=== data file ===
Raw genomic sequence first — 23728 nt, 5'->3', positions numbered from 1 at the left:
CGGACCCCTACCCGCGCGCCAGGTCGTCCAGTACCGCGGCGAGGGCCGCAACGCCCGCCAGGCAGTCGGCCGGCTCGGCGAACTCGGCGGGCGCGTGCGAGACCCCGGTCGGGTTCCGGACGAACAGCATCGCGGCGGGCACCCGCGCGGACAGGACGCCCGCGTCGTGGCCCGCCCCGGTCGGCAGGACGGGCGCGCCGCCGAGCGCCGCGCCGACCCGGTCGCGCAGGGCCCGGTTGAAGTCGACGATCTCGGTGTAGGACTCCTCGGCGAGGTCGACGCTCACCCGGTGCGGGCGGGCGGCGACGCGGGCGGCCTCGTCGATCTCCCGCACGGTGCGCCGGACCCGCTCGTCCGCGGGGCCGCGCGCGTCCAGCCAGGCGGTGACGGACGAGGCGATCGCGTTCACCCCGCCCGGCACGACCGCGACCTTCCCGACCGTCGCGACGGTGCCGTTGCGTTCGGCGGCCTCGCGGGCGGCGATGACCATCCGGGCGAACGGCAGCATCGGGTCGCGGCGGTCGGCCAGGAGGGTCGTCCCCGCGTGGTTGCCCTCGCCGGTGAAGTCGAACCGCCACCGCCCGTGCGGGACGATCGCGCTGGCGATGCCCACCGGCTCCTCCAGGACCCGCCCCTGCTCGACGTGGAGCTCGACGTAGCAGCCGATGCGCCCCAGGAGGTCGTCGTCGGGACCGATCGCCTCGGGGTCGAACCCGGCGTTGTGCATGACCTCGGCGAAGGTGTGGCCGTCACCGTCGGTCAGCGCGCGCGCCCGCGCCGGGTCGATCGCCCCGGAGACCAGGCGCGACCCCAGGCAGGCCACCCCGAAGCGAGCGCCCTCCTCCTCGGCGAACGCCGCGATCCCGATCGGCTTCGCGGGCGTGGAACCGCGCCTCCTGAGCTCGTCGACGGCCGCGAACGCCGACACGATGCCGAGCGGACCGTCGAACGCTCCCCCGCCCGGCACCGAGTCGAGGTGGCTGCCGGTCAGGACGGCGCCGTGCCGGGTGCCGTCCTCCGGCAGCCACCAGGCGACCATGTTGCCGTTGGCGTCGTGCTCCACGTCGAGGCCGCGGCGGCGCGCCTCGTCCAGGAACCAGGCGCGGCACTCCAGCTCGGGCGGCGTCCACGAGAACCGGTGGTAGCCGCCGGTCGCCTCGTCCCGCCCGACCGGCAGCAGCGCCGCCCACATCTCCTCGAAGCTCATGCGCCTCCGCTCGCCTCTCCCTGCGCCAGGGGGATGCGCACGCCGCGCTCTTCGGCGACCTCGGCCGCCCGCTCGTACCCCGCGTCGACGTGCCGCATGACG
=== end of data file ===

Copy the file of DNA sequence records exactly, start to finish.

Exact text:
Raw genomic sequence first — 23728 nt, 5'->3', positions numbered from 1 at the left:
CGGACCCCTACCCGCGCGCCAGGTCGTCCAGTACCGCGGCGAGGGCCGCAACGCCCGCCAGGCAGTCGGCCGGCTCGGCGAACTCGGCGGGCGCGTGCGAGACCCCGGTCGGGTTCCGGACGAACAGCATCGCGGCGGGCACCCGCGCGGACAGGACGCCCGCGTCGTGGCCCGCCCCGGTCGGCAGGACGGGCGCGCCGCCGAGCGCCGCGCCGACCCGGTCGCGCAGGGCCCGGTTGAAGTCGACGATCTCGGTGTAGGACTCCTCGGCGAGGTCGACGCTCACCCGGTGCGGGCGGGCGGCGACGCGGGCGGCCTCGTCGATCTCCCGCACGGTGCGCCGGACCCGCTCGTCCGCGGGGCCGCGCGCGTCCAGCCAGGCGGTGACGGACGAGGCGATCGCGTTCACCCCGCCCGGCACGACCGCGACCTTCCCGACCGTCGCGACGGTGCCGTTGCGTTCGGCGGCCTCGCGGGCGGCGATGACCATCCGGGCGAACGGCAGCATCGGGTCGCGGCGGTCGGCCAGGAGGGTCGTCCCCGCGTGGTTGCCCTCGCCGGTGAAGTCGAACCGCCACCGCCCGTGCGGGACGATCGCGCTGGCGATGCCCACCGGCTCCTCCAGGACCCGCCCCTGCTCGACGTGGAGCTCGACGTAGCAGCCGATGCGCCCCAGGAGGTCGTCGTCGGGACCGATCGCCTCGGGGTCGAACCCGGCGTTGTGCATGACCTCGGCGAAGGTGTGGCCGTCACCGTCGGTCAGCGCGCGCGCCCGCGCCGGGTCGATCGCCCCGGAGACCAGGCGCGACCCCAGGCAGGCCACCCCGAAGCGAGCGCCCTCCTCCTCGGCGAACGCCGCGATCCCGATCGGCTTCGCGGGCGTGGAACCGCGCCTCCTGAGCTCGTCGACGGCCGCGAACGCCGACACGATGCCGAGCGGACCGTCGAACGCTCCCCCGCCCGGCACCGAGTCGAGGTGGCTGCCGGTCAGGACGGCGCCGTGCCGGGTGCCGTCCTCCGGCAGCCACCAGGCGACCATGTTGCCGTTGGCGTCGTGCTCCACGTCGAGGCCGCGGCGGCGCGCCTCGTCCAGGAACCAGGCGCGGCACTCCAGCTCGGGCGGCGTCCACGAGAACCGGTGGTAGCCGCCGGTCGCCTCGTCCCGCCCGACCGGCAGCAGCGCCGCCCACATCTCCTCGAAGCTCATGCGCCTCCGCTCGCCTCTCCCTGCGCCAGGGGGATGCGCACGCCGCGCTCTTCGGCGACCTCGGCCGCCCGCTCGTACCCCGCGTCGACGTGCCGCATGACG